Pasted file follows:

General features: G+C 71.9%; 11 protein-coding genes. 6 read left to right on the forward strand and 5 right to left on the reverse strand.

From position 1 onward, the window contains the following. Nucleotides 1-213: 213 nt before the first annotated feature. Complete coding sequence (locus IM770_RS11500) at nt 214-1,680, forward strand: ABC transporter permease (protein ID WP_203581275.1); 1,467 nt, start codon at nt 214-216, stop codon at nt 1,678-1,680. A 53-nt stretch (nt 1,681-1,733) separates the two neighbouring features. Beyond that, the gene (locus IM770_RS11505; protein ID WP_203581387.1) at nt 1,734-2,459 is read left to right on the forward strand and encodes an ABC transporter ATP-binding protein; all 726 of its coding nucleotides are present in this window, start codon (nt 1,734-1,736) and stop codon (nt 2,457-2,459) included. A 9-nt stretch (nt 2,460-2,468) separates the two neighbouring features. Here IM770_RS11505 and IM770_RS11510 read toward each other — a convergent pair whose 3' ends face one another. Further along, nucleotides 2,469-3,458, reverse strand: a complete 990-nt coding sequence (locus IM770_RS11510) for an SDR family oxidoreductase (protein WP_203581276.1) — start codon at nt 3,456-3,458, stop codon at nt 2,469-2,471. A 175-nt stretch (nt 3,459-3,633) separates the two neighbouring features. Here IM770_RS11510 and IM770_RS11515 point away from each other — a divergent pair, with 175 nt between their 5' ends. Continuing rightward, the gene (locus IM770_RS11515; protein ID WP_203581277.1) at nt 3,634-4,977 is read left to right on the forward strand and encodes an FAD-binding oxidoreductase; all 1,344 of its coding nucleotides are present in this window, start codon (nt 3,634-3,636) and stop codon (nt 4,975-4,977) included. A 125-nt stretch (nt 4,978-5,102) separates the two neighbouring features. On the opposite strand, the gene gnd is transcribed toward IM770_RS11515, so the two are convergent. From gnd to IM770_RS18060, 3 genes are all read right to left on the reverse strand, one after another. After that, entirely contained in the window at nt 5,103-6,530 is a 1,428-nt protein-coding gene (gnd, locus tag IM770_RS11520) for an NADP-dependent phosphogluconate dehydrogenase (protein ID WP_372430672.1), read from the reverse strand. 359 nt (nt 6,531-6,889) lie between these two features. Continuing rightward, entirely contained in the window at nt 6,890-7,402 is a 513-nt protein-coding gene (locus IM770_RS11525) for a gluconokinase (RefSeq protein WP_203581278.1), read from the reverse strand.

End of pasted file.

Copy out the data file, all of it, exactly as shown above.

General features: G+C 71.9%; 11 protein-coding genes. 6 read left to right on the forward strand and 5 right to left on the reverse strand.

From position 1 onward, the window contains the following. Nucleotides 1-213: 213 nt before the first annotated feature. Complete coding sequence (locus IM770_RS11500) at nt 214-1,680, forward strand: ABC transporter permease (protein ID WP_203581275.1); 1,467 nt, start codon at nt 214-216, stop codon at nt 1,678-1,680. A 53-nt stretch (nt 1,681-1,733) separates the two neighbouring features. Beyond that, the gene (locus IM770_RS11505; protein ID WP_203581387.1) at nt 1,734-2,459 is read left to right on the forward strand and encodes an ABC transporter ATP-binding protein; all 726 of its coding nucleotides are present in this window, start codon (nt 1,734-1,736) and stop codon (nt 2,457-2,459) included. A 9-nt stretch (nt 2,460-2,468) separates the two neighbouring features. Here IM770_RS11505 and IM770_RS11510 read toward each other — a convergent pair whose 3' ends face one another. Further along, nucleotides 2,469-3,458, reverse strand: a complete 990-nt coding sequence (locus IM770_RS11510) for an SDR family oxidoreductase (protein WP_203581276.1) — start codon at nt 3,456-3,458, stop codon at nt 2,469-2,471. A 175-nt stretch (nt 3,459-3,633) separates the two neighbouring features. Here IM770_RS11510 and IM770_RS11515 point away from each other — a divergent pair, with 175 nt between their 5' ends. Continuing rightward, the gene (locus IM770_RS11515; protein ID WP_203581277.1) at nt 3,634-4,977 is read left to right on the forward strand and encodes an FAD-binding oxidoreductase; all 1,344 of its coding nucleotides are present in this window, start codon (nt 3,634-3,636) and stop codon (nt 4,975-4,977) included. A 125-nt stretch (nt 4,978-5,102) separates the two neighbouring features. On the opposite strand, the gene gnd is transcribed toward IM770_RS11515, so the two are convergent. From gnd to IM770_RS18060, 3 genes are all read right to left on the reverse strand, one after another. After that, entirely contained in the window at nt 5,103-6,530 is a 1,428-nt protein-coding gene (gnd, locus tag IM770_RS11520) for an NADP-dependent phosphogluconate dehydrogenase (protein ID WP_372430672.1), read from the reverse strand. 359 nt (nt 6,531-6,889) lie between these two features. Continuing rightward, entirely contained in the window at nt 6,890-7,402 is a 513-nt protein-coding gene (locus IM770_RS11525) for a gluconokinase (RefSeq protein WP_203581278.1), read from the reverse strand.